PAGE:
Booze May Save Drunken Trauma Patients

Trauma patients have better chance of survival if intoxicated, according to study

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    NEWSLETTERS

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    Trauma patients have a better chance of survival if intoxicated, according to a new study.

    An intoxicated friend hands you his or her beer and says, "Watch this."

    A story like that usually ends with a trip to the ER. Obviously alcohol is to blame. But, according to a new study, alcohol may actually be the reason your friend survives.

    According to the study, researchers believe alcohol changes a victim's chemical response to injury, resulting in a lower risk of death, U.S. News & World reported:

    The latest study of 7,985 trauma patients found that 7 percent of sober patients died compared to 1 percent of intoxicated patients. All of the patients were of similar age and had similar injuries.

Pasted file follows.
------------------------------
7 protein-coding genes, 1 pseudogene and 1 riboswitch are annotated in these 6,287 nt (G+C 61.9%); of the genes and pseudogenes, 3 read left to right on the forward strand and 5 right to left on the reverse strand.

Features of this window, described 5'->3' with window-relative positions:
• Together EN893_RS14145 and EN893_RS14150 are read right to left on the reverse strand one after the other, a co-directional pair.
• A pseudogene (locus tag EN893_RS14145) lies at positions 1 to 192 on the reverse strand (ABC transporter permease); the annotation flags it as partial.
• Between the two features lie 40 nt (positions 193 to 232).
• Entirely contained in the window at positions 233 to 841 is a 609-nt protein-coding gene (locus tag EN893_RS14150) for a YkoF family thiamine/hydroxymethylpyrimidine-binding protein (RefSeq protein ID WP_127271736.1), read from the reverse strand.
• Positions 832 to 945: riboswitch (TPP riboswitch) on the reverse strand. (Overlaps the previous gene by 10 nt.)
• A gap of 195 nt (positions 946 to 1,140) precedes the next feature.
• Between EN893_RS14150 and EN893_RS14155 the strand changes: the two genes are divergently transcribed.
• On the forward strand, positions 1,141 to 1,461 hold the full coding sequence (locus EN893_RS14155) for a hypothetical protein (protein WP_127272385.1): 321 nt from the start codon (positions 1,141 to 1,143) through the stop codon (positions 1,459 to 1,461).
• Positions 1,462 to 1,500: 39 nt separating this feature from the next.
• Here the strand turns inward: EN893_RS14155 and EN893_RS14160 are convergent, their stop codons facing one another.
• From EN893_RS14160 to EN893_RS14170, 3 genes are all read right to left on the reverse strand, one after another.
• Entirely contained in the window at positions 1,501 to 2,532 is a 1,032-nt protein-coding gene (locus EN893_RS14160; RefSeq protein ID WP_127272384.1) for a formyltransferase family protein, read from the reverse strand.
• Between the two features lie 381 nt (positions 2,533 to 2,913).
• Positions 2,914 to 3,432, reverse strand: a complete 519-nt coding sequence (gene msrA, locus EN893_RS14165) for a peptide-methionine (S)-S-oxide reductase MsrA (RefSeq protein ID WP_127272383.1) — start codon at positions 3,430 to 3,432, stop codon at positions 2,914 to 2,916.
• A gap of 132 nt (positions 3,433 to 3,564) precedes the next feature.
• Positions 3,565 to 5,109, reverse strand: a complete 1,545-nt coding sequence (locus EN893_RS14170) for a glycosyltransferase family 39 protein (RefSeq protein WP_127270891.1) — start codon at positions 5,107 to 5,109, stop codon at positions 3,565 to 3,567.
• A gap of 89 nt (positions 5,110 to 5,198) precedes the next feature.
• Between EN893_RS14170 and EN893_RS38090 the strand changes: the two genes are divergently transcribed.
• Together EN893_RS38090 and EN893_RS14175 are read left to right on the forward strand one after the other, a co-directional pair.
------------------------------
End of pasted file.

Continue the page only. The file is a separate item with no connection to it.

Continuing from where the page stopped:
But before you try that next keg stand, be aware, this study isn't a license to binge drink.

    "This study is not encouraging the use of alcohol," said principal investigator Dr. Christian de Virgilio of the Los Angeles Biomedical Research Institute at Harbor-UCLA Medical Center.

    "It is seeking to further explore earlier studies that had found alcohol may improve the body's response to severe injuries. If alcohol is proven to improve the body's response to traumatic injury, it could lead to treatments that help patients survive and recover more quickly," Virgilio said.

    So if you really want to up your chances of surviving a trauma, steer clear of the sauce all together.

    "Hundreds of thousands of deaths occur each year due to alcohol-related intentional and unintentional injuries, and alcohol is involved in up to 30 percent of adult hospital admissions, particularly those to emergency rooms," according to the World Health Organization.

    The study appears in the October issue of American Surgeon.